Anish Kapoor gives $1 million to help refugees
The artist’s Genesis Prize money will go to help individuals caught up in the refugee crisis
Anish Kapoor’s sculptures might seem beautifully abstract, yet the artist’s political convictions run deep. Born in Bombay to a Baghdadi Jewish mother and a Hindu father, his family immigrated to Iraq; Anish spent some time in Israel and since the 1970s he has lived in London.
In our book Anish Kapoor, he describes his interest in the writings of post-colonial thinker Frantz Fanon, as an engagement with the "politics of the earth, of the ground that shifts." Yet it's the shifting of peoples across the earth that has interested him more recently.
Over the past few years the sculptor has sought to help those caught up in the refugee crisis; in 2015 he staged a solidarity march through London with fellow artist and activist Ai Weiwei. Following the recent US travel ban, Kapoor has drawn on Joseph Beuys, posting a Beuys-style image of himself accompanied by an update of the German artist’s famous 1974 phrase, “I like America and America Doesn’t Like Me”.
Now, following his receipt of the annual Genesis Prize earlier this month, Kapoor has decided to use the prize money to help those caught up in the refugee crisis.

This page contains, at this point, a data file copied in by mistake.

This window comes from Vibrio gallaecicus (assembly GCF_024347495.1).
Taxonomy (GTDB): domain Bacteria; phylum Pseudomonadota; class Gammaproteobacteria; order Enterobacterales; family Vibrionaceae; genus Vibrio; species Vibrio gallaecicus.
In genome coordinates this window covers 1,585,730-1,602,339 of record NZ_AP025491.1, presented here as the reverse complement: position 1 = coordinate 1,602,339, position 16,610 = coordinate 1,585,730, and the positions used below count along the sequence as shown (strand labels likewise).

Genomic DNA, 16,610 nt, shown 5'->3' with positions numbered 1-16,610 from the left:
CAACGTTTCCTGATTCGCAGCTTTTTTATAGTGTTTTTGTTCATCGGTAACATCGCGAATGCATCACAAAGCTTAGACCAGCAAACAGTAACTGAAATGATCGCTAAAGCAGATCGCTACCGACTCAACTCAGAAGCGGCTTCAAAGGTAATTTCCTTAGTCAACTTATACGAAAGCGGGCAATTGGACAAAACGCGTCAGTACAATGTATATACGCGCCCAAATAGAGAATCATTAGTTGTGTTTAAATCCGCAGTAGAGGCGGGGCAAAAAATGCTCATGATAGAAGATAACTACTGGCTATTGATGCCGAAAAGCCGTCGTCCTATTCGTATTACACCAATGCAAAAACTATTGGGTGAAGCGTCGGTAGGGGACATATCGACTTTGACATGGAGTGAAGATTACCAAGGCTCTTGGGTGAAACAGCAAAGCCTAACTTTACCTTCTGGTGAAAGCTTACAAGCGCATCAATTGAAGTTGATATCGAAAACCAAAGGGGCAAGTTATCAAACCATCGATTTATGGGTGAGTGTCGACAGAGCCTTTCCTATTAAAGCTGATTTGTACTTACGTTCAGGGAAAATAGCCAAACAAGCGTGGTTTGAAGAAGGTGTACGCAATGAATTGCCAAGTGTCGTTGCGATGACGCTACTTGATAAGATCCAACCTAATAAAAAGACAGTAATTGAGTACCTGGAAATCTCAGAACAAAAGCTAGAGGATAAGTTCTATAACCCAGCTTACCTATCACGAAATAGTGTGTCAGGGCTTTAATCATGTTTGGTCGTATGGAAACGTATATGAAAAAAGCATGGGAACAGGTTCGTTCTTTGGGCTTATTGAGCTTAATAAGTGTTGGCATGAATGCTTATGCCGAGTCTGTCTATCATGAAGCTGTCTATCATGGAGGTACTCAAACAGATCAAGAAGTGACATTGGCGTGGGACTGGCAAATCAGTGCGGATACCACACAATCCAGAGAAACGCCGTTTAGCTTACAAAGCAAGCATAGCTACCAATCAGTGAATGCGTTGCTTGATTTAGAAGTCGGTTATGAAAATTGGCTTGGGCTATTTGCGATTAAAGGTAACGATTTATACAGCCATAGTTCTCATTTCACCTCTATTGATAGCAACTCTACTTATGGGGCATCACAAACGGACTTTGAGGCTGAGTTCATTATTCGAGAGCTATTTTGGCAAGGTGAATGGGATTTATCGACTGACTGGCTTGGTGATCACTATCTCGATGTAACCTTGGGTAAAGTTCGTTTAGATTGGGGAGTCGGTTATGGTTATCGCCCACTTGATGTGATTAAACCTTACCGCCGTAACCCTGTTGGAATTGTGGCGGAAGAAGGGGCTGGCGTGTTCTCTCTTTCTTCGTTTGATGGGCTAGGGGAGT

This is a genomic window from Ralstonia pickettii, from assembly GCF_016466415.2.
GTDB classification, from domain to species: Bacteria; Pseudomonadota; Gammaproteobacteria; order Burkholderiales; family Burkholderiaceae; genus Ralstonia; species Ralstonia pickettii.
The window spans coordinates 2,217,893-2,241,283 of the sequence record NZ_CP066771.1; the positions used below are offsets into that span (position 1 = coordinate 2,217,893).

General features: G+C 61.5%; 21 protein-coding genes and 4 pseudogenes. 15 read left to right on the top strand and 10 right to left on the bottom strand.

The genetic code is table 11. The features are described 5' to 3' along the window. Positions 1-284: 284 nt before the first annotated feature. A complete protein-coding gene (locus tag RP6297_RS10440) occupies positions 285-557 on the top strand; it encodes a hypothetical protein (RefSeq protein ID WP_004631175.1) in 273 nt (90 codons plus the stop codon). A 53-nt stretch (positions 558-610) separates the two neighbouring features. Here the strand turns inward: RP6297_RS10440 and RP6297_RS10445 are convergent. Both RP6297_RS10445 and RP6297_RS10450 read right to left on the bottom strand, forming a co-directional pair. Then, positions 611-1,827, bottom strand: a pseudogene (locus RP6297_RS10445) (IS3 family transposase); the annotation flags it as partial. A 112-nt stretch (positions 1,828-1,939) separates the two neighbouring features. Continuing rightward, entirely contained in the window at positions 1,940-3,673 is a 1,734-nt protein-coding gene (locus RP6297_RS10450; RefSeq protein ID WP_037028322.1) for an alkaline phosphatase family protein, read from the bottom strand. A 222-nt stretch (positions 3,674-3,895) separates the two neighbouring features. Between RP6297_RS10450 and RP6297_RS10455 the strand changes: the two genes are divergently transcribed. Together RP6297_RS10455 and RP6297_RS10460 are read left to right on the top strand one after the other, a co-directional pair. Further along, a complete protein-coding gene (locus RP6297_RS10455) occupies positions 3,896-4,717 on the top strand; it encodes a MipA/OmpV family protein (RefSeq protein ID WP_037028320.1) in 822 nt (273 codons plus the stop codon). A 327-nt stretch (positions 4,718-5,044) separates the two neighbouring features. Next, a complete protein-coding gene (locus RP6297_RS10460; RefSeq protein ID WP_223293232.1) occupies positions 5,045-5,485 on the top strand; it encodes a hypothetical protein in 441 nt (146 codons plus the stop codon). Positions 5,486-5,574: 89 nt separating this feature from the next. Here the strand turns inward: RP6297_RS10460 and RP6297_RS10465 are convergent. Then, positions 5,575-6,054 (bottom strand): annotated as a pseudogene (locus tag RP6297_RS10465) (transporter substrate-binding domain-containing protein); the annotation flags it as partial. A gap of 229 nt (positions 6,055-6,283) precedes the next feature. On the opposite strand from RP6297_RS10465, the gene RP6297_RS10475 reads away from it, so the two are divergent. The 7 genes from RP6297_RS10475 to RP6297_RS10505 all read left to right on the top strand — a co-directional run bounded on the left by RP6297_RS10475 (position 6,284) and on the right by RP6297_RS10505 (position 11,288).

The prize is given to an individual who has “attained excellence and international renown in their chosen professional fields, and who inspire others through their engagement and dedication to the Jewish community.” In Kapoor's view, the Jewish experience is interlinked with the immigrants’ plight.
“I believe that in the current political climate the world over, it is more important than ever that we continue to stand against the abhorrent government policies that are an offence against our ethics and the very tenets of what it means to be human,” said the artist in a statement following his announcement. “As Jews, we must question whether this reality is closer to home than we might like, and we must condemn the exclusionist policies and politics of the government that claims to represent us.”
For more on Kapoor’s life and work consider a copy of our monograph; and for more on the intersection of art and protest check out a copy of Visual Impact Creative Dissent in the 21st Century.